Beer grain Rye bread

So I tried the country rye bread recipe in the Tartine book. I have 4 different kinds of grain from brewed beer and I wanted to taste each of them in rye bread.

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I started with a leaven. I mixed bread flour, warm water and some of my sourdough starter together and let it sit out for a while. It took a little while, about 5 hours, but it started bubbling.


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I tried the float test and it passed! I love the float test, it’s so easy to tell if the yeast is ready that way.

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I stirred in the leaven into the warm water.


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Then added the dry ingredients.


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I let it rest for an hour so the flour could absorb the water then added the salt.

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I cut it into 4 pieces and mixed in the 4 types of beer grain; chocolate cherry porter, belgian, hefeweizen and liberty ale.


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Then for 3 hours I stretched and folded the dough every 30 min until it felt aerated.


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The balls were so sticky, I tried forming them into shape.. but I don’t know if I was successful. I had to use a lot of flour so I could play with it on the table. I shaped them a couple of times until they looked like balls. I really need to get a pastry knife for easier shaping.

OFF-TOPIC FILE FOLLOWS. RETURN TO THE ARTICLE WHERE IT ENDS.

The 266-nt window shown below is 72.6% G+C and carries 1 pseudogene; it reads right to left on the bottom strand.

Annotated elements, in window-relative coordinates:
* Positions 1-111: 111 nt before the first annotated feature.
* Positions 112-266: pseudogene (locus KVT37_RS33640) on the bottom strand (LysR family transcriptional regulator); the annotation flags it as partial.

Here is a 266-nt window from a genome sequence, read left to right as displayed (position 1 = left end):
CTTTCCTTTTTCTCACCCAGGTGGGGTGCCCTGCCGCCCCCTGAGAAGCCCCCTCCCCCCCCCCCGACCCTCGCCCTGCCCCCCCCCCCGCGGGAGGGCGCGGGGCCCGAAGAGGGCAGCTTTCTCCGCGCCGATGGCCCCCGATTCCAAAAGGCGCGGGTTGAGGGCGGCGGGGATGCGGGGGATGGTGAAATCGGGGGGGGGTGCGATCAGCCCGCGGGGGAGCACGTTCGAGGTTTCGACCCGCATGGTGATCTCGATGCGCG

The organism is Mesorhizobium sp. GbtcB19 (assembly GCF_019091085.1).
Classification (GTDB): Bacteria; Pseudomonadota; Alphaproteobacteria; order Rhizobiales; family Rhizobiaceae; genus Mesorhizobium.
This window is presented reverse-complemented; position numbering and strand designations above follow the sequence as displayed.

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I stuck them in the fridge overnight.  They rose a little bit.

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I let them sit until the chill was off them. They sorta kept their shape but deflated slightly.

I stuck them in the oven and baked them until they were dark brown, with a little pan of water to steam the oven.

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It was a good flavour. The chocolate grain has a roasted flavour. The liberty had a sweet and sour flavour, that was my favorite. The other two, belgian and hefeweizen, tasted about the same and didn’t contribute a big flavour change.

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Two things I need to try. The crumb of my rye bread was very airy, lots of holes but the texture was strange. When I touched the crumb, it would stick to my finger. It was chewy, sorta rubbery but was still good to eat. Also it didn’t hold a nice round shape, and pancaked a bit. So I might try kneading it more, maybe the crumb will be slightly different.

I just got myself a Dutch Oven and a pastry knife, so hopefully those will help me! The dutch oven will keep the steam in, helping the crust and crumb. And the pastry knife is for shaping the dough into balls, to make the skin retain more tension for a nicer crust.


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